[6 October 2007 update: This post has been followed up here]
The Australian Financial Review, nicknamed the Fin and sometimes AFR, is perhaps the newspaper of record for the Australian business sector. It used to have arrangements with aggregators such as Factiva, Media Monitors and NewsBank. At some point, it decided that it wasn't making enough money from licensing its content online in this way. In addition, the head of Fair Business Media, Michael Gill, was convinced that AFR content needed to be locked down, "because because one bank used an AFR article to support a prospectus." So AFR decided to develop its own platform for online access to its content and abruptly ended licenses with Factiva and the others.
There's was more information about the afr.com debacle in the second article by Stephen Mayne in Crikey called "Remember the glory days of AFR.com", but sadly that's in the pay section of Crikey and I can't link to that. So I thought I'd add my impressions of afr.com and thoughts about the whole process. I am the first to admit that what follows is not a thoughtful objective review, but a rant. The afr.com fiasco has been a major inconvenience to me and many of my co-workers and faculty and students at MPOW.
I tried out the new afr.com both in beta and since its release on a trial subscription. My first impressions of the beta product was that it was an absolute dog. The current release is better than what I saw in beta, but I still think the product is a dog.
The product has a flash-driven interface. This has a number of effects. It makes afr.com a real memory hog. For example, when I'm running Firefox for Windows I don't use it lightly. I have multiple tabs open, I have various web apps running and maybe the Firefox application is using 90 MB of RAM. When I'm running afr.com in Firefox, that number jumps to 250 MB. The other thing is that the application is very slow. Don't bother trying to do anything quickly in afr.com, especially typing or scrolling or clicking on buttons. The other "feature" of the flash-driven interface is that it's impossible to copy and paste text from afr.com. This is a part of their strategy to eliminate copyright infringement by treating paying customers as if they were thieves.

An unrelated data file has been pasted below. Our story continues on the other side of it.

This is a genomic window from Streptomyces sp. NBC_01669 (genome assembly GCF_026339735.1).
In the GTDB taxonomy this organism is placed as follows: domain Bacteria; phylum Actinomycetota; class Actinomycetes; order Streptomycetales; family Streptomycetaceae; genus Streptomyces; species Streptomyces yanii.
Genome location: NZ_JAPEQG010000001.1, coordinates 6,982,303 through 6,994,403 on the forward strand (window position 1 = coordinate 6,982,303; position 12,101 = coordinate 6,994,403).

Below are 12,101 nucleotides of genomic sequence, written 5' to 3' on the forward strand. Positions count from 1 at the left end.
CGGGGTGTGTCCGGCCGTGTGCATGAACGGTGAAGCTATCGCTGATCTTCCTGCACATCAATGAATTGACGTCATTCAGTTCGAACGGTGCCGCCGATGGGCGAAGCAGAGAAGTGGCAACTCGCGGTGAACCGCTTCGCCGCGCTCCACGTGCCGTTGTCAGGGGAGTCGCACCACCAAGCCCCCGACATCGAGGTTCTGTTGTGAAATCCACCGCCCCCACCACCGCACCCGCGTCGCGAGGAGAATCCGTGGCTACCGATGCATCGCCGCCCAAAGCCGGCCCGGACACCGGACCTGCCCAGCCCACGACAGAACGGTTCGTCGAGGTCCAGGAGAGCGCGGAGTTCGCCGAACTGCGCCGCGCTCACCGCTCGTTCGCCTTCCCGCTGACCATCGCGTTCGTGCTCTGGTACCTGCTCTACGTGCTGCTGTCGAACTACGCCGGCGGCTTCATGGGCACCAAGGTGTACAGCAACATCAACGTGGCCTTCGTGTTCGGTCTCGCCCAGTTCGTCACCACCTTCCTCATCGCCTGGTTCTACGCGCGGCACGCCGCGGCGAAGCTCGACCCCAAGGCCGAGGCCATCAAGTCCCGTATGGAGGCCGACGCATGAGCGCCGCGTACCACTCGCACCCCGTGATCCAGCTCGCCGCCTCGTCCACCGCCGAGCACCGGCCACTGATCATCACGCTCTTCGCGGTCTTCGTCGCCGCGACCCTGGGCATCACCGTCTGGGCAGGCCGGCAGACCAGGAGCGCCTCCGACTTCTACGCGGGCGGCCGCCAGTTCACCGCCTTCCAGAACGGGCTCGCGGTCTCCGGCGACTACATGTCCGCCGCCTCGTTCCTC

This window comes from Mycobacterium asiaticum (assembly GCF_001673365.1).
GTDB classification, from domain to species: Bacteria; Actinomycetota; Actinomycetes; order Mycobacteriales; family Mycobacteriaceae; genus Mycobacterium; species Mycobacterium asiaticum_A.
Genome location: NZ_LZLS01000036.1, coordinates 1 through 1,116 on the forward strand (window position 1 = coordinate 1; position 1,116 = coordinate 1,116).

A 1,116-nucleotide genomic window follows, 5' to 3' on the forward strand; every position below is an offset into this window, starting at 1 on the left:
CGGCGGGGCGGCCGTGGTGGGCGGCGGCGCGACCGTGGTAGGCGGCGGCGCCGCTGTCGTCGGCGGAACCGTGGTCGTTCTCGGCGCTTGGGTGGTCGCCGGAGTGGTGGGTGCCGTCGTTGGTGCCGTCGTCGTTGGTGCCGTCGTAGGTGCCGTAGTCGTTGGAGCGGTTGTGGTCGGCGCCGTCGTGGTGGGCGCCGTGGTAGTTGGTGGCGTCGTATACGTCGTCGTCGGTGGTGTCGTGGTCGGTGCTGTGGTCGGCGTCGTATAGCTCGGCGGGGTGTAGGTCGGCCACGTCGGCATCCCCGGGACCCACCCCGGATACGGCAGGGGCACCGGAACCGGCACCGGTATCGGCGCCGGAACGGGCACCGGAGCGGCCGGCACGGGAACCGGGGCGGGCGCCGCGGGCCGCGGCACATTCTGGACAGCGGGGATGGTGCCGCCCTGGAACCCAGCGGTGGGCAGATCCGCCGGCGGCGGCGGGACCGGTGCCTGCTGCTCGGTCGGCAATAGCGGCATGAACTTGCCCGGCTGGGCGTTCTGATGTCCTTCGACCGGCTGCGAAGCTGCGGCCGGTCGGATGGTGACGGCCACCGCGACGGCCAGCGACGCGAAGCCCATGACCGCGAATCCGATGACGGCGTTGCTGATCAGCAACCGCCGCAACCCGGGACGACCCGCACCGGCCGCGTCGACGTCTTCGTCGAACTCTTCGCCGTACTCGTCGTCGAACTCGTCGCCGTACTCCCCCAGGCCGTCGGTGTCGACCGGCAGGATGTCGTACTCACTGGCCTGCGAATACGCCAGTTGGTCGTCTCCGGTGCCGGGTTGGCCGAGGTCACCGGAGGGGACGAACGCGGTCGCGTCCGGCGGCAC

Even if one pays for a monthly subscription (the cheapest being $A 25/month), it is not an all you can eat package. Usage is metered with credits. It costs one credit to open an article. What struck me as tremendously stingy - or clueless - is that if you do a regular search on afr.com, you do not see any page numbers in the list of results. That exclusive information only appears once you choose to spend a credit to open the article. Don't they realize that page numbers are needed in most citation systems?
I was expecting that afr.com would, if nothing else, be a good way of reading the Fin online, similar to wsj.com, the digital edition of the Wall Street Journal. But there seems no good way of browsing the current issue of the Fin in afr.com. The home page on afr.com seems to contain some articles from today’s paper, but it also contains links to other non-premium publications like Reuters or the Sydney Morning Herald – both of which can be viewed for free elsewhere. I've since learned that afr.com is different from the Digital Edition of the Australian Financial Review. The digital edition is only included with afr.com when people subscribe to the spendy ($A 150.00/month) advanced markets package. Compare that with wsj.com, that's available for $US 9.95/month [yesterday, that amounted to approximately $A 11.92].
I have one positive thing to say about afr.com. At least they bothered making it compatible with Macs. The product does work with Firefox and Safari, except that mouse wheel scrolling doesn't work in either Mac browser. For some reason, they use the most unreadable font for full-text articles in the Safari browser.
And what's with the advertising? I don't mind ads on products I use for free, e.g. Google or smh.com.au. But afr.com is priced as a premium product. I think that somebody paying for a clunky product should be spared from ads.
I doubt that this going to be a huge problem for me, seeing that I don't intend to use the product again, but the online help in afr.com is very poor. They are large glossy-looking slow-loading pdf files which look and read more like marketing pieces than online help. It's a microcosm of the problems with all of afr.com, they go for bling and end up with something slow and unusable.
Afr.com’s major flaw as a product is that it provides all sorts of miscellaneous research tools, as if it’s aspiring to become its customers new research portal, but it doesn’t provide cost effective (or effective in any shape or form) access to the frickin' newspaper, which is only thing that I think 95% of likely subscribers would care about. But that’s not the only flaw in play here. An esteemed colleague of mine is convinced that in a few years from now, there will be books and business case studies about this afr.com fiasco. How could a supposedly smart company get it so wrong in so many different ways?
I wonder if they thought they could get away with it because they thought, “we’re the Fin, the paper of record in the Australian business community, people will put up with this crap, because they need us.” The answer is no, if you make life too difficult and expensive for your customers, we’ll adapt to life without you. Some day you may realize that actually, it was you who needed the goodwill of your customers and suppliers – and try to win us back. That may work, but maybe by then we’ll have got used to not using the AFR at all.
[14 June 2007 edit: I wrote something else about afr.com here]